Patty Guist: Mini-Mart Maven
Without much prompting, Patty Guist will tell you that she's convinced you get fewer sales per foodservice employee in a cafeteria than you do in a unit combining convenience with foodservice. She's also convinced that a convenience store/foodservice hybrid is the better model simply because it's more efficient. Now, sales per labor hour in her hybrid venue in Louisville, Ky., are far higher than in her Green Bay, Wis, cafeteria operation, where she has significantly reduced a subsidy and is still working on it. In the year to come, she's also planning to build on the success of her hybrid model and implement it in new and existing locations to better serve her customers and her employers.
Guist is the director of associate programs and services for Humana, Inc., overseeing numerous departments including foodservice, fitness centers, ergonomics and more; in short, she's in charge of every facet of the operations that serve to make an employee happy, healthy and satisfied on the job. She also heads up warehousing and distribution operations for her company's insurance business. As Guist explains it: "In the warehousing of office forms and supplies, it's the same principle as warehousing food: first in, first out. And all the other things we foodservice directors have done make us all the more valuable to our companies."
From her office at Humana's headquarters in Louisville, Guist oversees operations at the company's Green Bay location in De Pere, which serves a building population of 1,853, and those at the Louisville site (called Waterside) with an associate population of 2,490. Over the years, she has opened—then closed because of consolidation—Humana sites in Jacksonville, Fla., and San Antonio, Texas. This month, she'll open a new operation to serve approx. 500 in Miramar, Fla. Based on the convenience-foodservice hybrid that she's found to be ideal, it will offer deli foods, soup and salad, plus balloons, cards and small gifts.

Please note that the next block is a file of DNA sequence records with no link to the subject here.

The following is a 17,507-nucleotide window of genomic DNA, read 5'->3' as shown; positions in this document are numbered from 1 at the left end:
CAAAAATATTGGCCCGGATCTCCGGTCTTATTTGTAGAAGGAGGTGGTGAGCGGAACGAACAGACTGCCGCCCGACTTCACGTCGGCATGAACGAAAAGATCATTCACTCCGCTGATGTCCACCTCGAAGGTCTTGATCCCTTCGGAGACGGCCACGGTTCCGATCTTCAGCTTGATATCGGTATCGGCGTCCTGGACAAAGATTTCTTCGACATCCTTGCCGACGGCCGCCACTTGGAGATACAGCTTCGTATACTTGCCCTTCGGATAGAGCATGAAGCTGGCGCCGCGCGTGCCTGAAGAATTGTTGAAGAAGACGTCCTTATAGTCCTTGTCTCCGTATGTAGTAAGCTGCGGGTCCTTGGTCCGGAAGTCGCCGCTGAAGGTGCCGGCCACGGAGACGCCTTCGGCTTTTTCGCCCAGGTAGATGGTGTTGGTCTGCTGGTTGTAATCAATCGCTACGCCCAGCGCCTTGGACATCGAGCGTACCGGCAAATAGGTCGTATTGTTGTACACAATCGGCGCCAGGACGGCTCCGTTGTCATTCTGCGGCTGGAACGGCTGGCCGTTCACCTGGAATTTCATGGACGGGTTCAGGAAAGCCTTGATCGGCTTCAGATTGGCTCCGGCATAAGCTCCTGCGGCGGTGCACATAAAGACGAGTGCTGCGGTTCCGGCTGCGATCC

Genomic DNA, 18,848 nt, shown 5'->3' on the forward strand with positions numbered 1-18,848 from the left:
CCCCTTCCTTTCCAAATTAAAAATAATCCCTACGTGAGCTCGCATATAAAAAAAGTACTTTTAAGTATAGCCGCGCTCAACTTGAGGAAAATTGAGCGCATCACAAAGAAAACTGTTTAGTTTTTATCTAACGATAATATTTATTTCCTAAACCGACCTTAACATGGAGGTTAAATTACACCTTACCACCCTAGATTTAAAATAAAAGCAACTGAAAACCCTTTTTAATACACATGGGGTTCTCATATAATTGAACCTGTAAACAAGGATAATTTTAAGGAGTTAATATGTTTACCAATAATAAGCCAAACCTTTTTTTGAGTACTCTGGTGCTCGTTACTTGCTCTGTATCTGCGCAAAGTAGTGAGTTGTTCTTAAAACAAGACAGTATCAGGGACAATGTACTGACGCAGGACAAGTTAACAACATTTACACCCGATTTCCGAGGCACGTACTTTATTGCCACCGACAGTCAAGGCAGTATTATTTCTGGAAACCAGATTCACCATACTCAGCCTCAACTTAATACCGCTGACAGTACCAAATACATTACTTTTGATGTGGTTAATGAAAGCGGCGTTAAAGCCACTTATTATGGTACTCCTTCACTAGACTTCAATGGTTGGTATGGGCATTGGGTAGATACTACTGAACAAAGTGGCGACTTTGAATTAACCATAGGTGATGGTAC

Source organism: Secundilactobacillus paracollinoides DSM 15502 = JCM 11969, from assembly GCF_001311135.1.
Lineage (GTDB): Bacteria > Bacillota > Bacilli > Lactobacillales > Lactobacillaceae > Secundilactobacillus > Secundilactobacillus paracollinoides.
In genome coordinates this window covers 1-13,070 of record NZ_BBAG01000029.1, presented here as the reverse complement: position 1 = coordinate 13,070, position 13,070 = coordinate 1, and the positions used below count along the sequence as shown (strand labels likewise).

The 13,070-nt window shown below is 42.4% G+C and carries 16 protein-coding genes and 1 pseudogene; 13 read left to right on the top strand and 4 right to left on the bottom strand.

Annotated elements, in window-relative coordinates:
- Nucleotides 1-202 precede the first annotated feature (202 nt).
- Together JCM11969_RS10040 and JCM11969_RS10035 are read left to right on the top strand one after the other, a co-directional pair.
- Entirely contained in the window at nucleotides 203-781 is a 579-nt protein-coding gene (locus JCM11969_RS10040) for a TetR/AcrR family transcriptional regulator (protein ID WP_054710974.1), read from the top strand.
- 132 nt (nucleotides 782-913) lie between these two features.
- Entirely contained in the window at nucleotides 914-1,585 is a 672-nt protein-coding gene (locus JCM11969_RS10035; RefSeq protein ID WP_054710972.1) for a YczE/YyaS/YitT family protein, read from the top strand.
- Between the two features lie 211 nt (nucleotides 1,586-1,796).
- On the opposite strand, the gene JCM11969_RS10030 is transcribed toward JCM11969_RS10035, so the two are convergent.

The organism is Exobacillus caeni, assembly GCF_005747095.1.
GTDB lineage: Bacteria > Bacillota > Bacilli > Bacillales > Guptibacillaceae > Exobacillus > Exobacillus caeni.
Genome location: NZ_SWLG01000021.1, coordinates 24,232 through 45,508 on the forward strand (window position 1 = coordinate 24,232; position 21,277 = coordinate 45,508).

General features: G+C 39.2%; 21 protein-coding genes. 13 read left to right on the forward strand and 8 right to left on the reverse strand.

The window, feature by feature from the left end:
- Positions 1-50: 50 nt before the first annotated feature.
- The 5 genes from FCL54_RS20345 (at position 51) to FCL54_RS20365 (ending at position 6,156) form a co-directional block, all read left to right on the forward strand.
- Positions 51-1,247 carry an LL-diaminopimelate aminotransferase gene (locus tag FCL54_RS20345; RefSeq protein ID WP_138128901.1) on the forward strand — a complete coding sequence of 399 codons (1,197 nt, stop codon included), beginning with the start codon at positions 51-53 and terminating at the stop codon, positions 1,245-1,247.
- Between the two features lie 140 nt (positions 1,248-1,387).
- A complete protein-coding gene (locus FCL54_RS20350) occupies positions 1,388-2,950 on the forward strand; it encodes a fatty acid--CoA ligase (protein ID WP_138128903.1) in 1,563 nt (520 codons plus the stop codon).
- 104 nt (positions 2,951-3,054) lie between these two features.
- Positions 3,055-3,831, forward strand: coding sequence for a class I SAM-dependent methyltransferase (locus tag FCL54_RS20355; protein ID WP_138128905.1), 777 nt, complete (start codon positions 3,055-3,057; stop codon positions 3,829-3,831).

Making her mark: Guist's first involvement in foodservice was as a tray-line supervisor at St. Vincent Hospital in Green Bay, Wis., from 1981 to 1985. As a divorced mother of two young sons, she needed a part-time job in order to support her family while completing her studies in nutrition and business administration. In 1985, she joined Wisconsin Employers Insurance (owned by American Express), a small company in Green Bay with a fairly unsophisticated, heavily subsidized foodservice operation.
Eventually, following several mergers, the small insurance company was acquired by Humana. Acknowledging all that she had achieved in Green Bay in various areas including warehousing and distribution of insurance forms, the print shop and housekeeping, the company moved her to Louisville in 1997. There she was put in charge of foodservice as well as front-end claims—her first involvement in operations. The foodservice cafeteria she set up in Green Bay is still going strong, but it's the newer, Louisville operation that has proven the dollars-and-cents value of Guist's combined hybrid concept.
In the late 1990s, the location featured a coffee shop but no foodservice other than a small offering of packaged food in coolers—yet there were 3,000 employees in the building. She decided to put in a sandwich kiosk, a taco kiosk, a salad bar and specialty coffee. The unit also boasts a hot sandwich station with an oven and a steamer for hot dogs and burgers, plus a fryer for preparing chicken strips.
Guist underscores the fact that since there's no kitchen the unit utilizes a lot of prepared foods. She acknowledges that the food cost is higher, but points out that the labor cost is lower. In fact, the food cost at Louis-ville/Waterside runs 52% with a labor cost of 26%; at Green Bay, food cost is 47%, but the labor cost is 55%—more than double that of Louisville. There's also a full dish room in operation, adding to the labor cost in Green Bay, but none in Louisville where disposables carry the day.